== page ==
One Thousand Scents

Monday, November 05, 2007

Sugar and Spice: Demeter Honey, Caramel, and Black Pepper

Demeter is proof that a good scent doesn't have to be complex or expensive: it just has to have a solid idea and masterful execution.

Not all the Demeters are good, of course: there are a couple hundred scents in the line, minimum, and they couldn't all be winners--it just isn't statistically possible (regression to the mean and all that). But there are some gems out there if you're willing to wade through the entire pool of them.

A few days after I tried, and immediately adored, Serge Lutens Miel de Bois, I tried Demeter Honey, having sampled it (briefly) a few of years before and dismissed it: it wasn't to my taste at the time, and it didn't smell like what I thought honey ought to smell like. But years go by, your nose changes, you've smelled more things, you become a little more knowledgeable and sophisticated, and suddenly things to which you wouldn't give the time of day smell very desirable. The Demeter scent is unexpectedly good, a sort of stripped-down version of the Lutens scent, because rather than smelling like a spoonful (or a plastic bearful) of honey, it smells like raw honey, with suggestions of honeycomb, pollen, and wood. It isn't as complex or as magical or as difficult (yes, that's a good thing) as Miel de Bols, but for that price (about $20 an ounce, versus $110 for 1.7 ounces of the Lutens), who cares? It's delicious.

Demeter Caramel isn't as good: it does smell of caramel, but not quite the fresh milky caramel I had been hoping for--there's a slight synthetic edge to it. It isn't as intense as I would want it to be, and it doesn't last as long, either, which is not a surprise in the generally evanescent Demeter line but still a disappointment.

Demeter Black Pepper is also not everything I could have hoped for: it isn't really biting enough. What I wanted was the exact smell of freshly ground black pepper, and it isn't that, because it doesn't smell ground--it's more like peppercorns themselves, without the intoxicating fierceness that's released when they're crushed.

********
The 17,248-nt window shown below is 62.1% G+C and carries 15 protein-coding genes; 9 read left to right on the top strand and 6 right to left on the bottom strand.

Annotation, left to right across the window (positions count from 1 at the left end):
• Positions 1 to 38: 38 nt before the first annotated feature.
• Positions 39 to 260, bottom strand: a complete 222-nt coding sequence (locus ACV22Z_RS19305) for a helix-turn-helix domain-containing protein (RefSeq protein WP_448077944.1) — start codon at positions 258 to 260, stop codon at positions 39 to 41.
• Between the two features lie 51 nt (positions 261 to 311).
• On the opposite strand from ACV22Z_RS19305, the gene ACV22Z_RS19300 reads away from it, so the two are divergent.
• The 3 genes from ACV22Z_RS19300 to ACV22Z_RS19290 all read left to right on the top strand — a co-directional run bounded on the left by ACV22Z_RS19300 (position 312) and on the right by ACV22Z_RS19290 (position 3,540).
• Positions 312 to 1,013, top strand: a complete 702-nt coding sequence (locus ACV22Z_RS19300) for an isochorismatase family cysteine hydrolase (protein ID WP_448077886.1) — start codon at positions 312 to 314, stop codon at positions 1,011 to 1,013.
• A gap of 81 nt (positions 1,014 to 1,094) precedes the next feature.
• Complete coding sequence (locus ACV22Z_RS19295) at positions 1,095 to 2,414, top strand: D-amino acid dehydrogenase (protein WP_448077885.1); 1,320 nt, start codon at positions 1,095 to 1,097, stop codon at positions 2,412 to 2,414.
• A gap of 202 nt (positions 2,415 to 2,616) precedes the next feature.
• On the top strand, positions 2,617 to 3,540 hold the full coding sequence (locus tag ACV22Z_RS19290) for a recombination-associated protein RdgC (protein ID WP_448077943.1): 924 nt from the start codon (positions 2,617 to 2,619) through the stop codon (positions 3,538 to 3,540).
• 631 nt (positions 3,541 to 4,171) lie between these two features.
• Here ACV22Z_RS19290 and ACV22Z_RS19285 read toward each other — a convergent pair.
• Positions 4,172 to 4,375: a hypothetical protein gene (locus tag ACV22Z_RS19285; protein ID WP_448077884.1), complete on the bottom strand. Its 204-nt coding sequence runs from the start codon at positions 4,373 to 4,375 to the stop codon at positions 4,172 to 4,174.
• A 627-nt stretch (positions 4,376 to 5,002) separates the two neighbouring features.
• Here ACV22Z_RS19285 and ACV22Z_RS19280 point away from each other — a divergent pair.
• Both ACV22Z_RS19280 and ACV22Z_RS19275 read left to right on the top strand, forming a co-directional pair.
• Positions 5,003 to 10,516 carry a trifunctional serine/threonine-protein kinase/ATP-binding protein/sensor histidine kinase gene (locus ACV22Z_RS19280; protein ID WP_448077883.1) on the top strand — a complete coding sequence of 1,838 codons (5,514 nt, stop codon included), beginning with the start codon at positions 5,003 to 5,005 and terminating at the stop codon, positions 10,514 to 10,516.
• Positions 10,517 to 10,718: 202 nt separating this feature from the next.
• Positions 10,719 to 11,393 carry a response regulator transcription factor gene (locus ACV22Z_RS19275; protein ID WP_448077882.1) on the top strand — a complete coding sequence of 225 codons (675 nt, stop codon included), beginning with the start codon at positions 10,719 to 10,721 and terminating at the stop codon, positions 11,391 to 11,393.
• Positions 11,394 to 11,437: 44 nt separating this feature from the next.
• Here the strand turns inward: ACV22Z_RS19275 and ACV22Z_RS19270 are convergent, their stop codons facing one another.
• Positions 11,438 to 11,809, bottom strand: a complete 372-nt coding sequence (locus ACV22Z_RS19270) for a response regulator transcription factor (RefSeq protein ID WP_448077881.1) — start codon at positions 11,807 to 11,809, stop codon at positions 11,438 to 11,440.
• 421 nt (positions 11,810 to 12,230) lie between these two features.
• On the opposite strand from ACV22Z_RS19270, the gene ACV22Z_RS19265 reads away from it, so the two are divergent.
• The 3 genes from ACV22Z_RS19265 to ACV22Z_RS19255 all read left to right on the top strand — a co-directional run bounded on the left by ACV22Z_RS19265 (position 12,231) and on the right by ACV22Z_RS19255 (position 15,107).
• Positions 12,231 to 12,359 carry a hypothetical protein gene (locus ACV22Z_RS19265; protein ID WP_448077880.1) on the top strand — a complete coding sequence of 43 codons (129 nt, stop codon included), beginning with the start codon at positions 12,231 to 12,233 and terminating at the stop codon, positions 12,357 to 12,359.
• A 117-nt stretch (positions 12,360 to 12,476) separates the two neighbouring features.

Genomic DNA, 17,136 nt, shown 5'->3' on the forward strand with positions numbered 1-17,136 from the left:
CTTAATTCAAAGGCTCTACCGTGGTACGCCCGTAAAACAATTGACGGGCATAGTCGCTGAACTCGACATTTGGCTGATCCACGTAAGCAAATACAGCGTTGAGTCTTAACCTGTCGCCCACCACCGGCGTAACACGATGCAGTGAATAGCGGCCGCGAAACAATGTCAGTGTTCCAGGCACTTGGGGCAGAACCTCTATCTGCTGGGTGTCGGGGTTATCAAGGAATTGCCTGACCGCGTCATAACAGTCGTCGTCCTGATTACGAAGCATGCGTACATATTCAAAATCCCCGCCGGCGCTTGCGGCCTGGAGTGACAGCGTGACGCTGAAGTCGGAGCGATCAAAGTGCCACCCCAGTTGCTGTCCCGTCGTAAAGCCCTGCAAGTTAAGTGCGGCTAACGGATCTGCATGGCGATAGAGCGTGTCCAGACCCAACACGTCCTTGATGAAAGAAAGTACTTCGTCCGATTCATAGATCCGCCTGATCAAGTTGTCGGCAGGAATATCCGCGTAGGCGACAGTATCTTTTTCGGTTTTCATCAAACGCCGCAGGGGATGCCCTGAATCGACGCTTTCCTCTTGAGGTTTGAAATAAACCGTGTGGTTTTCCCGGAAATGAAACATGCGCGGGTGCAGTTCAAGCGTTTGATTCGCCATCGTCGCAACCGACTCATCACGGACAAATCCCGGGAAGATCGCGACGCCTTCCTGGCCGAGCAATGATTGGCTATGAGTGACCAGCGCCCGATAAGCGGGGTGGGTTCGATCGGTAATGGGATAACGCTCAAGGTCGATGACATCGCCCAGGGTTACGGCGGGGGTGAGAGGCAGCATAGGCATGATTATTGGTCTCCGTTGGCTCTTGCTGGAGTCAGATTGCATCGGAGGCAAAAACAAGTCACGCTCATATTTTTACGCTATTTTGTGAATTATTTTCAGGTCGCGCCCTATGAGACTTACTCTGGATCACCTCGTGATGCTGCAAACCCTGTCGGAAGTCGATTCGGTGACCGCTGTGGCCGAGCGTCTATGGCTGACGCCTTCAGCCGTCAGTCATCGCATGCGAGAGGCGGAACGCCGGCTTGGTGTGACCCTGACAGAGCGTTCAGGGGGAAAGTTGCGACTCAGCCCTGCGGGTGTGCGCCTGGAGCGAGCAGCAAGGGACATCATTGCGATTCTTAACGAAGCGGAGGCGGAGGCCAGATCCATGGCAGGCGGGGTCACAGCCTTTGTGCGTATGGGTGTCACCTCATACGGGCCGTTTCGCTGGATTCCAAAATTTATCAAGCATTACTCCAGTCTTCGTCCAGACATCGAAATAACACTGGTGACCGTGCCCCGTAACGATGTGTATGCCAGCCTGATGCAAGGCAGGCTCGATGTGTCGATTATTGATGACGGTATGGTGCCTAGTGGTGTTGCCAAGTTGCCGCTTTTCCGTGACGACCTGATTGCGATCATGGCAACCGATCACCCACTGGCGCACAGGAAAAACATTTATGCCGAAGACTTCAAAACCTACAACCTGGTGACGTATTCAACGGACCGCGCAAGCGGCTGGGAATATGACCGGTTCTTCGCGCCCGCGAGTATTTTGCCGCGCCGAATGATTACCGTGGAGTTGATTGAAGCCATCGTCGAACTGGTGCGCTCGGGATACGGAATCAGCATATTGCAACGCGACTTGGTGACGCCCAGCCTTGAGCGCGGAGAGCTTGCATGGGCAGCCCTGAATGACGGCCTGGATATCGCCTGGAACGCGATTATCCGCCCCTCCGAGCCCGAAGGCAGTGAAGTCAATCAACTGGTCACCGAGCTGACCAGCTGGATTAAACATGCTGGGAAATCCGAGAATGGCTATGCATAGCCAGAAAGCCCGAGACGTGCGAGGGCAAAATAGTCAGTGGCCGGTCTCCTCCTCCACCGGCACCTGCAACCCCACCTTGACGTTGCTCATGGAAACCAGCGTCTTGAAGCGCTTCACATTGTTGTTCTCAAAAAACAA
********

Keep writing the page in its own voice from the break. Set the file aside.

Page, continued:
On an instinct, I thought, "You know, Caramel plus Black Pepper would probably be smashing", and even though I hardly ever combine commercial scents, I threw on a splash of each, and it's true: together, they're much more than the sum of their parts. They have a synergy: the pepper carves through the synthetic sweetness of the caramel, which bestows a richness on the pepper, and there's a strange and mesmerizing glimpse of pipe tobacco amidst it all. Where did that come from? I don't know, but I love it. I mixed the two half-and-half in an atomizer, and I wear it all the time, because it's cheerful and just a little strange.

There are three lessons here:

1) Cheap is not bad.
2) Sample everything repeatedly, just in case.
3) Mix and match, because you never know.



  • I've never thought cheap was bad.....(I've often used that phrase to descibe myself...jk) but as I embark on my 2nd year of "perfume maddness" I have to note that even in the short span of a year, my taste and affinity for better designed and more complex scents has increased tremendously. Although I still enjoy my discount-fragrance-drugstore-bargain-finds at TJ Max and Marshall's (which includes Demeter for $7.95), my longing for Serge Lutens and Montale seems to be winning the battle.

    As usual, great review.....I'll be looking for a Demeter Honey sometime this week (that is until I can get my hands on a bottle of the dreamy Miel de Bois)


    By Anonymous Anonymous, at 11:34 AM  

  • A lot of people, though, do think that cheap is bad; they turn up their noses at anything that just anybody can wear, and they won't even buy things they see deeply discounted, because if it's inexpensive/on sale/not exclusive, then it can't be any good.

    The converse is that expensive things aren't necessarily better. I have yet to find a Creed scent that I'd pay their prices for; I honestly don't get the house's entire output. Same mostly goes for Comme des Garçons (though I haven't tried the incense series yet--maybe I'd love that).

    There's nothing wrong, though, with becoming a connoisseur and finding that you have a preference for the rarer, costlier things. There's a part of me that thinks I should have fewer, better scents, but I can't help it: I'm a total whore. I just want it all, and if that means I have twenty inexpensive things and three costly ones, well, that seems to work for me just fine. This fall, when I'm not testing things to write about, I find I'm wearing almost nothing but Midnight Poison and Coup de Fouet, with the occasional shot of Ambre Precieux and Trouble to keep me from getting bored.

    By Blogger pyramus, at 12:54 PM  

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